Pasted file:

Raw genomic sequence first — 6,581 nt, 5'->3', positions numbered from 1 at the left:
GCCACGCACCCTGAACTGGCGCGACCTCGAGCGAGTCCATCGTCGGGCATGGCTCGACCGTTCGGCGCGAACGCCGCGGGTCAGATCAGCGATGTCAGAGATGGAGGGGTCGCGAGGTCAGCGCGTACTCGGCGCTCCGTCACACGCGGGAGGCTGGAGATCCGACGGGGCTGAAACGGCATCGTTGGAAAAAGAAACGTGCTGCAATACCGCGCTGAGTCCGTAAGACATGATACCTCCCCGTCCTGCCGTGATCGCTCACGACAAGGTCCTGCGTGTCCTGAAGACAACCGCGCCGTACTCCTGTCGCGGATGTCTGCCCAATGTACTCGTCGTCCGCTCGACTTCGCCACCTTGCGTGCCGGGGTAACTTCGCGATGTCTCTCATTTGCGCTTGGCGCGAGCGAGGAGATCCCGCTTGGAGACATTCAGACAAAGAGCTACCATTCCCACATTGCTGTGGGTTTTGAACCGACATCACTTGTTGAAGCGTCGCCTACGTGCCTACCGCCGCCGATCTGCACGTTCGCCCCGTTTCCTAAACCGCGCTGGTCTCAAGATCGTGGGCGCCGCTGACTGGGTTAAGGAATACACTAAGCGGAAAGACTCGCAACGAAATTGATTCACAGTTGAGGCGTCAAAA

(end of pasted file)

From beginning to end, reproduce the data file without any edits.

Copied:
Raw genomic sequence first — 6,581 nt, 5'->3', positions numbered from 1 at the left:
GCCACGCACCCTGAACTGGCGCGACCTCGAGCGAGTCCATCGTCGGGCATGGCTCGACCGTTCGGCGCGAACGCCGCGGGTCAGATCAGCGATGTCAGAGATGGAGGGGTCGCGAGGTCAGCGCGTACTCGGCGCTCCGTCACACGCGGGAGGCTGGAGATCCGACGGGGCTGAAACGGCATCGTTGGAAAAAGAAACGTGCTGCAATACCGCGCTGAGTCCGTAAGACATGATACCTCCCCGTCCTGCCGTGATCGCTCACGACAAGGTCCTGCGTGTCCTGAAGACAACCGCGCCGTACTCCTGTCGCGGATGTCTGCCCAATGTACTCGTCGTCCGCTCGACTTCGCCACCTTGCGTGCCGGGGTAACTTCGCGATGTCTCTCATTTGCGCTTGGCGCGAGCGAGGAGATCCCGCTTGGAGACATTCAGACAAAGAGCTACCATTCCCACATTGCTGTGGGTTTTGAACCGACATCACTTGTTGAAGCGTCGCCTACGTGCCTACCGCCGCCGATCTGCACGTTCGCCCCGTTTCCTAAACCGCGCTGGTCTCAAGATCGTGGGCGCCGCTGACTGGGTTAAGGAATACACTAAGCGGAAAGACTCGCAACGAAATTGATTCACAGTTGAGGCGTCAAAA